Steve Sachs Duke


Wednesday, October 29, 2003


The Elephantiasis of Reason: The bombing of the Red Cross offices in Baghdad was a great tragedy. Those who died were engaged in a selfless effort to help others in need. But as the occupation goes on, the tragedy may be compounded by a mindset that deeply underestimates the danger:

For the humanitarian agency, the blast shattered the belief that 23 years of good deeds in Iraq could be worn like protective armor against violence. "We were always confident that people knew us and that our work here would protect us," said Nada Doumani, spokeswoman for the Red Cross in Baghdad. "How do we understand this?"

For some reason, the answer doesn't seem particularly difficult--the people who killed UN envoy Sergio Vieira de Mello, along with so many other innocents, don't care that the Red Cross does a world of good. They want Iraq to be unstable and insecure, because a secure, stable Iraq is one in which they can't easily take power. It seems unnecessary to point out, but they don't have the Iraqi people's best interests at heart.

Back in January, David Brooks had written an article in the Atlantic Monthly called "The Elephantiasis of Reason" (borrowing the phrase from Irving Kristol). It described the CIA report "Global Trends 2015," which attempted to predict the future through a focus on major social forces, ignoring the individuals such forces might affect. According to Brooks,

There are no human beings in the world described by the CIA. There are no passions or religious ideals, no dreams or urges, no altruism or malevolence. Instead there are only impersonal forces: technological developments, economic trends, and demographic pressures.

The CIA's approach, Brooks argues, relies on an unspoken assumption by analysts that "foreign dictators will behave as they--social scientists with Ph.D.s and homes in suburban Virginia--would behave in similar circumstances." Yet what it cannot account for is the potential irrationality, or at least apparent irrationality, that a dictator's behavior might display. Similarly, a worldview that considers all Iraqis to have certain universal interests (peace, stability, prosperity, etc.), and to pursue those interests rationally, will fail to understand how the terrorists could be murdering their benefactors. Consider the following statement by the president of the French Red Cross:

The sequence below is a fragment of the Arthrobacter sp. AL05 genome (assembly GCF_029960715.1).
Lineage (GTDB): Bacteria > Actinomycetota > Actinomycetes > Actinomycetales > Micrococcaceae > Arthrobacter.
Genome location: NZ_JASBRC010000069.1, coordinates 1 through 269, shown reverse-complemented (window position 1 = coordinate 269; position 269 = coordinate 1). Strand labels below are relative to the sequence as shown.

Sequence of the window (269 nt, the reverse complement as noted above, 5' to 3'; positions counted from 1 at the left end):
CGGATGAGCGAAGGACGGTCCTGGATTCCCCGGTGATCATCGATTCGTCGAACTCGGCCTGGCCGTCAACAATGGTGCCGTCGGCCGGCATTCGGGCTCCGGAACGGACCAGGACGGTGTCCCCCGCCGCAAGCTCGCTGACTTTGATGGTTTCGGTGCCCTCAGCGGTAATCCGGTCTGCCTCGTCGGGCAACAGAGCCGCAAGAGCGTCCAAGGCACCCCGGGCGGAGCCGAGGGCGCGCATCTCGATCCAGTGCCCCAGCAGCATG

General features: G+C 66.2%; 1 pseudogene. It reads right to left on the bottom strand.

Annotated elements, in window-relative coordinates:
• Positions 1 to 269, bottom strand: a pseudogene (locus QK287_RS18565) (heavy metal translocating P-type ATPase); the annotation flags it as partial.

"This is very serious, because this is a violation of the Geneva Conventions, and Iraq is a signatory to the Geneva Conventions," said Marc Gentilini, a physician and president of the French Red Cross.

You know, I thought it was serious because so many people died. The fact that it violated the Geneva Conventions had kind of slipped my mind.

These sound like the words of someone who has spent so long in the world of international law that he has forgotten there's another world outside. So what if Iraq is a signatory to the Geneva Conventions? The government that signed them never kept them, and in any case, it no longer exists. Does Dr. Gentilini honestly think that the terrorists who planned the attack consider themselves bound by international agreements? On whom is he trying to impress the seriousness of this treaty violation?

If any demonstration were needed that the world does not operate in a calm, rational, lawlike fashion, this is it. If we want to make Iraq a better place for its citizens, we can't assume that the murderers who target their fellow citizens will be motivated for a desire for peace--and then panic when it turns out we're wrong. (How could the U.N. have possibly run Iraq if it has withdrawn almost all of its staff after two bomb attacks?) The most important thing for now is improving security, and that means going after these groups wherever they can be found. If that requires more troops and resources than have been invested thus far, so be it. But nothing can be accomplished so long as we ignore the true nature of our--and the Iraqi people's--enemies.




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© 2011 Stephen E. Sachs


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